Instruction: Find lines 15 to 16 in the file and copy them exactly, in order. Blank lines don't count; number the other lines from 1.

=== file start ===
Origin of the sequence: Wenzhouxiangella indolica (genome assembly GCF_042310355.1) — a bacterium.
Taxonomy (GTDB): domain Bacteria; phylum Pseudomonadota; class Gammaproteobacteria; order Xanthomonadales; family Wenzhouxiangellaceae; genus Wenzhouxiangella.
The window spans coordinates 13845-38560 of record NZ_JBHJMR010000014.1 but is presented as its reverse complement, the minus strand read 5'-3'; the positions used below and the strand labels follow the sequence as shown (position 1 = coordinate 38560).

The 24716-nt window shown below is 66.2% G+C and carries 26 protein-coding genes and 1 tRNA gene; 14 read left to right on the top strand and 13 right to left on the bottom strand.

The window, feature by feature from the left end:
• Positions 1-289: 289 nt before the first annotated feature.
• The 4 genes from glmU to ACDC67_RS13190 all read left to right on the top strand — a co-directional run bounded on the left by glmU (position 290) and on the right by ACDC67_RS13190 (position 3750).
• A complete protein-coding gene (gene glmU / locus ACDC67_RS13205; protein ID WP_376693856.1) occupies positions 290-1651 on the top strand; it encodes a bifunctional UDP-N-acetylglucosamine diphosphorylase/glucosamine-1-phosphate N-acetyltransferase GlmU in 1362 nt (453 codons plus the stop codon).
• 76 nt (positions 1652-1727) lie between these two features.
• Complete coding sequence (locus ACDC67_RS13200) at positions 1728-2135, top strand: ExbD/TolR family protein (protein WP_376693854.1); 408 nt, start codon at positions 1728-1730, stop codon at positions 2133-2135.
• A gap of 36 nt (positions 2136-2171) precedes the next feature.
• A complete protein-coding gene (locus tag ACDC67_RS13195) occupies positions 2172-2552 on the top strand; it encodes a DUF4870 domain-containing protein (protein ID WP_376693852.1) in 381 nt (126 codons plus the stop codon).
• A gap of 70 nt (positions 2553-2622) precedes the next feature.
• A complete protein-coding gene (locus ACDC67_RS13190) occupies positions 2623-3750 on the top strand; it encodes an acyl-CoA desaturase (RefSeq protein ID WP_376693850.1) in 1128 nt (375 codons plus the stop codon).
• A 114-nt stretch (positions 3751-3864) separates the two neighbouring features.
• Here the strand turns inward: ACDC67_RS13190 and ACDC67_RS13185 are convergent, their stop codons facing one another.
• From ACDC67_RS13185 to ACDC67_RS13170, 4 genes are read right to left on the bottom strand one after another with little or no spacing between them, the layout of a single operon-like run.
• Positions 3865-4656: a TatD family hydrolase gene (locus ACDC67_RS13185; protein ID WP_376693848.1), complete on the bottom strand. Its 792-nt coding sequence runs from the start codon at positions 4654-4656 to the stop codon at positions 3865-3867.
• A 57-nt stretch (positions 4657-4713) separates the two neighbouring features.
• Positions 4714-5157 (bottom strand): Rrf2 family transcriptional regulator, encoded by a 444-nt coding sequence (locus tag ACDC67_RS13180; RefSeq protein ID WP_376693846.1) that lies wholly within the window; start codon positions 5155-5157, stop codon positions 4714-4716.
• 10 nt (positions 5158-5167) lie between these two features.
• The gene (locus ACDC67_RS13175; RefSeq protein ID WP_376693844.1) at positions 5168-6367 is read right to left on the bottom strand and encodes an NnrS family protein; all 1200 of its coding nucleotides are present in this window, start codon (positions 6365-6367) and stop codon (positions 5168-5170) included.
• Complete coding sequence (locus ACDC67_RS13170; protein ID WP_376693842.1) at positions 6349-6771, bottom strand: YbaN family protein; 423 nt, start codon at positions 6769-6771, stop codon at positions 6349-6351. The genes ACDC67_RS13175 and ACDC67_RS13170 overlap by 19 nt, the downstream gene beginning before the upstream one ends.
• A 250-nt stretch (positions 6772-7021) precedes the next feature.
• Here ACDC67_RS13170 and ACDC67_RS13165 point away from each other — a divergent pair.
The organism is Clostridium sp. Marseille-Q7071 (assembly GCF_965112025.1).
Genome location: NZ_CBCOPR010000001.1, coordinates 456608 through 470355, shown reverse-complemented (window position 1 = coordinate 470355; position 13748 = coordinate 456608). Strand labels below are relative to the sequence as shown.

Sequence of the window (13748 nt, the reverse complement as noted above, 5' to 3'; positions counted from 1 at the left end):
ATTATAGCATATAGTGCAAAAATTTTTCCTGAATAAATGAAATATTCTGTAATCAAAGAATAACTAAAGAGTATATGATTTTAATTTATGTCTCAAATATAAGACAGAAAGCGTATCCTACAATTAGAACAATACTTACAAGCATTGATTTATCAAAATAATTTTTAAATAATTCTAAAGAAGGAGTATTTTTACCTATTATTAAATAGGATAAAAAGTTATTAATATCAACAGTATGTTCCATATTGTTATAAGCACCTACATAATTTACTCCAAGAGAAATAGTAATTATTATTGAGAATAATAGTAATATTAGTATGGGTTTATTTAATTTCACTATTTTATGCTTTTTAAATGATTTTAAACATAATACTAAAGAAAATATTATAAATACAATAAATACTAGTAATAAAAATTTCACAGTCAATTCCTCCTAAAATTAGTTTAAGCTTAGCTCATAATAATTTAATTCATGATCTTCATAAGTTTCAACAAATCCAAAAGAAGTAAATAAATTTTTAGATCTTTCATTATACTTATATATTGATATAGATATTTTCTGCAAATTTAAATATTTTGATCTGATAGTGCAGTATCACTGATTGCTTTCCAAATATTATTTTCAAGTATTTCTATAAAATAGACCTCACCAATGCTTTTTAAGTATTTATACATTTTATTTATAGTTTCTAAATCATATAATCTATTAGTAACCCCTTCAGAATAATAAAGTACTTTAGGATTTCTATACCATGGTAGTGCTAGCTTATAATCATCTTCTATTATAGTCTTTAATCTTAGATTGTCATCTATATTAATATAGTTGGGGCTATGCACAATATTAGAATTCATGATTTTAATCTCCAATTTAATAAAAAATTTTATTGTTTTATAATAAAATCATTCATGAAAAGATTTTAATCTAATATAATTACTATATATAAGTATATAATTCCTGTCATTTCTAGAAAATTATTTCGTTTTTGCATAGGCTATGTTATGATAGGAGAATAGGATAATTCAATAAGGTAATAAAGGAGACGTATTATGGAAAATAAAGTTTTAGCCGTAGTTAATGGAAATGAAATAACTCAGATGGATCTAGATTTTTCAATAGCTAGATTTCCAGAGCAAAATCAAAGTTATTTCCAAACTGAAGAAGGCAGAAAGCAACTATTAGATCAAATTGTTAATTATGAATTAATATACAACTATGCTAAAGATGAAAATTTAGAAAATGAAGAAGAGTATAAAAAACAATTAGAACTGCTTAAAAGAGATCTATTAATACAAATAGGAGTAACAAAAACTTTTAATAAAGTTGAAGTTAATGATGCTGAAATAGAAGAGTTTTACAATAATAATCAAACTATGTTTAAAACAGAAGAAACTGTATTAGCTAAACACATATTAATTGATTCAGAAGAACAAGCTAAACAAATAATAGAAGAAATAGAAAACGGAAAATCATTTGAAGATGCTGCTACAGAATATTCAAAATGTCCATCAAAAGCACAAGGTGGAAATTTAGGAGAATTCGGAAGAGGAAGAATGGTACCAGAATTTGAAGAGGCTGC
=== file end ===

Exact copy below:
• A 114-nt stretch (positions 3751-3864) separates the two neighbouring features.
• Here the strand turns inward: ACDC67_RS13190 and ACDC67_RS13185 are convergent, their stop codons facing one another.